Dirt may seem simple, but the substance Tamsyn Jones calls ‘the
skin of our planet’ in
Magazine is surprisingly complex and absolutely essential
to our survival. Soil provides the foundations for human life, from
air to food to clothing. What’s more, it’s key to carbon recycling:
Because dirt absorbs some of the elements from decomposing plants
and animals, it holds twice as much carbon as the atmosphere and
triple the amount in the Earth’s vegetation.
According to Jones, since the start of agriculture, great
civilizations throughout history have risen and fallen with the
quality of the soil. Erosion and soil depletion caused by overuse,
too much irrigation, and clear-cutting led to struggles over
resources, land, and power, which eventually ended in collapse.
Today, says Jones, the same issues confront Americans as a result
of wide-scale, unsustainable farming practices that have eroded,
exhausted, and compacted soil. Urban erosion, caused by
construction, is another culprit.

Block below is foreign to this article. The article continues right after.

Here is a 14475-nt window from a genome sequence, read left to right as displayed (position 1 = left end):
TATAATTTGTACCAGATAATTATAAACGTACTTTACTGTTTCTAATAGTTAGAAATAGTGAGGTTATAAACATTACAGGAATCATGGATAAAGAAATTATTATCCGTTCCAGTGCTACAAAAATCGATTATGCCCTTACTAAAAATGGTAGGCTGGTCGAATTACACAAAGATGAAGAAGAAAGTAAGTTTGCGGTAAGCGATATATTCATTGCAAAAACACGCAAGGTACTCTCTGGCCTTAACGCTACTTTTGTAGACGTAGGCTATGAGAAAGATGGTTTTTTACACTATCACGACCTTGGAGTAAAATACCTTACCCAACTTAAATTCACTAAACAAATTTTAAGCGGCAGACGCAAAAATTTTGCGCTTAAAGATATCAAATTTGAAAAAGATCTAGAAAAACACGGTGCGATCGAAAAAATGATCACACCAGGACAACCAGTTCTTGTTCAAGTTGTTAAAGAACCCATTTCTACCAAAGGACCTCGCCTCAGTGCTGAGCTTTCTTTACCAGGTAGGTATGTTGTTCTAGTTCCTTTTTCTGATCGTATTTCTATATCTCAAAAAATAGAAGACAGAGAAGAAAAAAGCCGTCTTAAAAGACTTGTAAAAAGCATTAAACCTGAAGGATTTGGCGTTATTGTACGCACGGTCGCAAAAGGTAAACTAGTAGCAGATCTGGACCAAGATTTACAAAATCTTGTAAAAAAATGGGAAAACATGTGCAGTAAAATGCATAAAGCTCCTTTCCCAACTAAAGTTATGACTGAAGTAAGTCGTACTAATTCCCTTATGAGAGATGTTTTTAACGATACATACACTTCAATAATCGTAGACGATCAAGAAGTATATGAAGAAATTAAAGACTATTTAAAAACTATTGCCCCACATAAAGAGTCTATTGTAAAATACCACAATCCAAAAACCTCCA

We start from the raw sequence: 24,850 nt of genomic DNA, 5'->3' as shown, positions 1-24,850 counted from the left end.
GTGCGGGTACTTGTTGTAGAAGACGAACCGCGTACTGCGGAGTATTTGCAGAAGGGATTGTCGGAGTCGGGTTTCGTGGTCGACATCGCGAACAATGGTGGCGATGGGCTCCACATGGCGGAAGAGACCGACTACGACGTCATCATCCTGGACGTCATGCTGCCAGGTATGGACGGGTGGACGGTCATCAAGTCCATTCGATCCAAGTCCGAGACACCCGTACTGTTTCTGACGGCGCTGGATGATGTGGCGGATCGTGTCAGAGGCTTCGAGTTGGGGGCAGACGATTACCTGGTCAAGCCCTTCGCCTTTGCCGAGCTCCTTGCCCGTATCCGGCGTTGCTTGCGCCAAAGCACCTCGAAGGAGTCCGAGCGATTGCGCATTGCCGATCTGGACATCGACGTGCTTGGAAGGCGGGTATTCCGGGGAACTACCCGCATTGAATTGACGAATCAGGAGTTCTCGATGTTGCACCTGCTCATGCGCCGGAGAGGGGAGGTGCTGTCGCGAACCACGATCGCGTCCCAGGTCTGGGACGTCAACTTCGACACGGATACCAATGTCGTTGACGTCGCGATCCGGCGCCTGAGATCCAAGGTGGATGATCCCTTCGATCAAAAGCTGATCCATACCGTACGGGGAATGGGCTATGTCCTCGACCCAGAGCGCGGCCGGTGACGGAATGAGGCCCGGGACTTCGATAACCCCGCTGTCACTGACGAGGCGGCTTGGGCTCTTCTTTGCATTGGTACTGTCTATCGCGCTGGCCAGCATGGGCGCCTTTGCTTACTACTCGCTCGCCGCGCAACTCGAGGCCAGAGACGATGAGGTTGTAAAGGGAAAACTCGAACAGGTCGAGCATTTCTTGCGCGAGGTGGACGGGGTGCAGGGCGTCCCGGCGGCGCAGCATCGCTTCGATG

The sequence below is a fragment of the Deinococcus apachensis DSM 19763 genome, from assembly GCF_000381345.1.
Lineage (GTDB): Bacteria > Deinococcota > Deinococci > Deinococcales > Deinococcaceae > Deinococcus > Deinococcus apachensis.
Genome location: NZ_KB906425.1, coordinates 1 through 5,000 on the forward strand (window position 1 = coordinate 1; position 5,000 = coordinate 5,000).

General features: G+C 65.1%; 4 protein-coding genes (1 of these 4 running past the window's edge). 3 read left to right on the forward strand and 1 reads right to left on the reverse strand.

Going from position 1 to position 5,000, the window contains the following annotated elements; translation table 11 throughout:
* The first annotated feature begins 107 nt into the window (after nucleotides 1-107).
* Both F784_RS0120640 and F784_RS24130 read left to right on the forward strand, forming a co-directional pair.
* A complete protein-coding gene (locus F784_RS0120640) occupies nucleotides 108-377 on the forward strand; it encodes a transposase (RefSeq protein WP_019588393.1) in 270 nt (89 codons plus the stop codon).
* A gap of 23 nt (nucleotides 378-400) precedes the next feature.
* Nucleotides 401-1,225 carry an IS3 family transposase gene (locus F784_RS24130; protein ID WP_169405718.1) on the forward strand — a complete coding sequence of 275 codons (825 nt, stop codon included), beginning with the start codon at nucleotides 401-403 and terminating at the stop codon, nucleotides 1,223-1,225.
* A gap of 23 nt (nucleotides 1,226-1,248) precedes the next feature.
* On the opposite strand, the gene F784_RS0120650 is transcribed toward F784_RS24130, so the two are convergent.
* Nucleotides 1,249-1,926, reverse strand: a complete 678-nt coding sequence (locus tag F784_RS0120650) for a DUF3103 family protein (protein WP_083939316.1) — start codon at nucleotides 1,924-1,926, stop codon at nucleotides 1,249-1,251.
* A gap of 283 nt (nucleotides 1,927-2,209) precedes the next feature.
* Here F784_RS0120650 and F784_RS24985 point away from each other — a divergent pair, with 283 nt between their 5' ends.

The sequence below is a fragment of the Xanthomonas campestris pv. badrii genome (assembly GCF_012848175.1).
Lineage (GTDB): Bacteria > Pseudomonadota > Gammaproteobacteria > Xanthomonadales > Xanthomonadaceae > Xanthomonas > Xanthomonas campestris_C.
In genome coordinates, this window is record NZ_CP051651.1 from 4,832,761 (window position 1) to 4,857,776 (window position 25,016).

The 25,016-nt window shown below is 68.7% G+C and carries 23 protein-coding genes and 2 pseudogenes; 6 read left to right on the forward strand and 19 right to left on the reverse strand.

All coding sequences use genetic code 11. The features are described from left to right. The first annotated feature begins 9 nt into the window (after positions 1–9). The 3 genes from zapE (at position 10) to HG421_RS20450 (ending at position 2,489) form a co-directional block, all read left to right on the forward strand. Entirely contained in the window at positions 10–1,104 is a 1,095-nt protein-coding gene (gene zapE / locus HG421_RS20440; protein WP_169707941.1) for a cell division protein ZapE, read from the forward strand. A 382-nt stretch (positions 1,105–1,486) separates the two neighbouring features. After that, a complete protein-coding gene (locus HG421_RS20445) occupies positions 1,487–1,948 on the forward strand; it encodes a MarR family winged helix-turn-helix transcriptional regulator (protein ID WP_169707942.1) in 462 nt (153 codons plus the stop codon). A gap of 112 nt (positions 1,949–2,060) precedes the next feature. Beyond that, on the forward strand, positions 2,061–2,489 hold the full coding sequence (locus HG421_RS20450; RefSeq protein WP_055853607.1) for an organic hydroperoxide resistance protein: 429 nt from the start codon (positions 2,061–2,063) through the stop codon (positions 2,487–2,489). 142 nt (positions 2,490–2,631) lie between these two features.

The soil problems we face today aren’t limited to land. Erosion
has caused aquatic pollution, as dirt and the pesticides, nitrogen,
and other excess nutrients it contains run into waterways and
eventually oceans. In the Gulf of Mexico, excess nutrients have
enabled toxic algae to flourish and choke off indigenous aquatic
life. ‘Aquatic ecosystems have probably suffered the most so far,’
according to the World Resources Institute, an environmental think
Other bad habits are catching up with us as well, writes Jones.
In desert regions of the United States, massive irrigation has
turned the soil salty, disrupting its natural balance. Nationwide,
the incessant construction of big-box stores makes for increased
acreage of urban erosion. And a general lack of interest in the
soil problem means less funding for research and conservation.
All these assessments make for a grim outlook, but we can help
make healthy soil, says Jones. Buying organic tops her list of
effective solutions. At construction sites, silt fences, sediment
basins, and erosion control mats can stop soil from wandering too
far from home. The biggest step may be in our heads, says Jones.
Creating a better attitude toward soil is crucial — if people
don’t understand its value, they won’t see any reason to change
harmful practices. — Suzanne Lindgren
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